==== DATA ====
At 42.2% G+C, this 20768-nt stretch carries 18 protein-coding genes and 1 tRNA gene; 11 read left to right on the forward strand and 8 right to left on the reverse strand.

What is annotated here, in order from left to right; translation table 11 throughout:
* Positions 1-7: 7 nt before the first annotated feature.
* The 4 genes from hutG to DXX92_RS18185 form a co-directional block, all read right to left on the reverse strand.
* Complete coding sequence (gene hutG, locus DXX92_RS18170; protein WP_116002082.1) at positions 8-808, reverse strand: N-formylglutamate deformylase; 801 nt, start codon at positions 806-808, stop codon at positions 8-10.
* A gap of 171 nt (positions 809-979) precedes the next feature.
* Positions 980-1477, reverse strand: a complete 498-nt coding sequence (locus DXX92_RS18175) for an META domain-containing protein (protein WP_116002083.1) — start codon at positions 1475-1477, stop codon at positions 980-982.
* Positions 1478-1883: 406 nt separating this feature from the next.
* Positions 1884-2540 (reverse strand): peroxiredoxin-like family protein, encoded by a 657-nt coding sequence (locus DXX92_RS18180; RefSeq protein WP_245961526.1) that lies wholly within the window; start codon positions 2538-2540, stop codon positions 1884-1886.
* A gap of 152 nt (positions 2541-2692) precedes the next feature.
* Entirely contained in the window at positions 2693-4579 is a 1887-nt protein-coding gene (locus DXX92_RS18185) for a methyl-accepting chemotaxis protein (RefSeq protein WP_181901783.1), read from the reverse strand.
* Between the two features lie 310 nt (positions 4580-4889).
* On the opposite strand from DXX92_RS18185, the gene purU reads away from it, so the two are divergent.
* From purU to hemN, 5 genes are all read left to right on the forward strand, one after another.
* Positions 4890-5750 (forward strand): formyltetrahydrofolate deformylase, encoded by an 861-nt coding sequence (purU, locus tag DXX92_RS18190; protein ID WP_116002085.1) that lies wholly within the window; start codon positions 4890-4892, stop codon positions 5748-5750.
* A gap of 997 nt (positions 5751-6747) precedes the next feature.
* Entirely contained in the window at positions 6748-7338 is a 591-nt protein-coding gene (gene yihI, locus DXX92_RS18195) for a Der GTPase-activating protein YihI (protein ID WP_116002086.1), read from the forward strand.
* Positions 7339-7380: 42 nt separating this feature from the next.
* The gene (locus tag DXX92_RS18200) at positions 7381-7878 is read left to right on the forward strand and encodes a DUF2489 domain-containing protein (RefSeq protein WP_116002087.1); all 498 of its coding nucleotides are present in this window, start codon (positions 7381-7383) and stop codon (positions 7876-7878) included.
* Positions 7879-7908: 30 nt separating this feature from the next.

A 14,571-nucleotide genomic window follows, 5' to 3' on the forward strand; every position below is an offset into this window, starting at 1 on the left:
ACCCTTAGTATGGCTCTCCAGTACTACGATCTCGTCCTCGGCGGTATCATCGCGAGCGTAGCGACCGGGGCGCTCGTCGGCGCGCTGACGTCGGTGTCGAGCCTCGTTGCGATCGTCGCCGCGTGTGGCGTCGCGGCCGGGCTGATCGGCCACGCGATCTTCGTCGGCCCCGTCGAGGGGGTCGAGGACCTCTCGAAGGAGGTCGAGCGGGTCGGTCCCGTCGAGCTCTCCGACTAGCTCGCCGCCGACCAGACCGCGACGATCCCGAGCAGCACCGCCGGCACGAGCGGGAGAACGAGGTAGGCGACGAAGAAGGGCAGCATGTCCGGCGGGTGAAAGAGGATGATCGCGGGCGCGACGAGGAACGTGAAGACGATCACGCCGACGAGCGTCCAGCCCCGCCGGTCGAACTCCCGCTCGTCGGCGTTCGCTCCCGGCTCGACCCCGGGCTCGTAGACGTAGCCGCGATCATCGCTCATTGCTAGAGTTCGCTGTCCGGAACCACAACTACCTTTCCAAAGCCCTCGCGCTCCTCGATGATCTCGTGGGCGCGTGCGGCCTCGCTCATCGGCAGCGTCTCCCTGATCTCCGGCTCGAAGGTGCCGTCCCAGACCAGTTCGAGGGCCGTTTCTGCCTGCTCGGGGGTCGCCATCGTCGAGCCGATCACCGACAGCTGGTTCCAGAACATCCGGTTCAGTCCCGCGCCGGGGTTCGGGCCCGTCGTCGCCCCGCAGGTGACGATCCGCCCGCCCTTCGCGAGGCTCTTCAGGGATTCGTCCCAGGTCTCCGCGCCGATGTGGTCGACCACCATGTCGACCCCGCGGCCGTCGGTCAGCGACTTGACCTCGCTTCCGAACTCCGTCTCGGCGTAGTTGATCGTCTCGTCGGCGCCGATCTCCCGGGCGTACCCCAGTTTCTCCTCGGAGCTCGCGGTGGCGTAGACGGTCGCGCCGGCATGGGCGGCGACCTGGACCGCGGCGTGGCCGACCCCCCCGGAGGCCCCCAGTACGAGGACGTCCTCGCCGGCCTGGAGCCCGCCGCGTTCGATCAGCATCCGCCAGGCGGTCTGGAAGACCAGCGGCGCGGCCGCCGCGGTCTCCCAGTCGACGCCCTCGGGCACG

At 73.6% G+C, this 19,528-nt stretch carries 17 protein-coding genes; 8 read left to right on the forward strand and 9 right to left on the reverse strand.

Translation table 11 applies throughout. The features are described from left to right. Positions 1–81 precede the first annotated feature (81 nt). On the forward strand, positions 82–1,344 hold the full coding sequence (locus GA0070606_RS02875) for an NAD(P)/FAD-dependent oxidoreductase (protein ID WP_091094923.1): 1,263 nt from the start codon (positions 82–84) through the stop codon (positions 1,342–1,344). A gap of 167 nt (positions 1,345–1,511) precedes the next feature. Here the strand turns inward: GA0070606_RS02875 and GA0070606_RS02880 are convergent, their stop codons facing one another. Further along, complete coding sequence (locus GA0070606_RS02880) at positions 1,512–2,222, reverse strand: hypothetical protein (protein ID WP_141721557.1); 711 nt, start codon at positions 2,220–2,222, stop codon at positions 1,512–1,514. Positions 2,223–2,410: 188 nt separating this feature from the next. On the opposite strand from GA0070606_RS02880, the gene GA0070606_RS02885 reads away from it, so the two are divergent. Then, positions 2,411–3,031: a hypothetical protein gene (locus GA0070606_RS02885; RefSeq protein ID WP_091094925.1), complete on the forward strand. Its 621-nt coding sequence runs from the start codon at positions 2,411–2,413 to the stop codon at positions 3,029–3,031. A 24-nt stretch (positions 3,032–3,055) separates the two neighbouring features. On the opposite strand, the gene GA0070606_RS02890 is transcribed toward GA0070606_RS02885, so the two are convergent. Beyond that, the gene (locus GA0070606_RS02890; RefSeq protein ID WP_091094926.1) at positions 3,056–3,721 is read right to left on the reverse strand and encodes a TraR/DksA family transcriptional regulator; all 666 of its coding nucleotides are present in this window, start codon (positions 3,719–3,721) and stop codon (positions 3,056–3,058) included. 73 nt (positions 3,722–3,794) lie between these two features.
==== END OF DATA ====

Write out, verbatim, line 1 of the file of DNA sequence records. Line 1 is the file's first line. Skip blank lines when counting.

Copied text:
At 42.2% G+C, this 20768-nt stretch carries 18 protein-coding genes and 1 tRNA gene; 11 read left to right on the forward strand and 8 right to left on the reverse strand.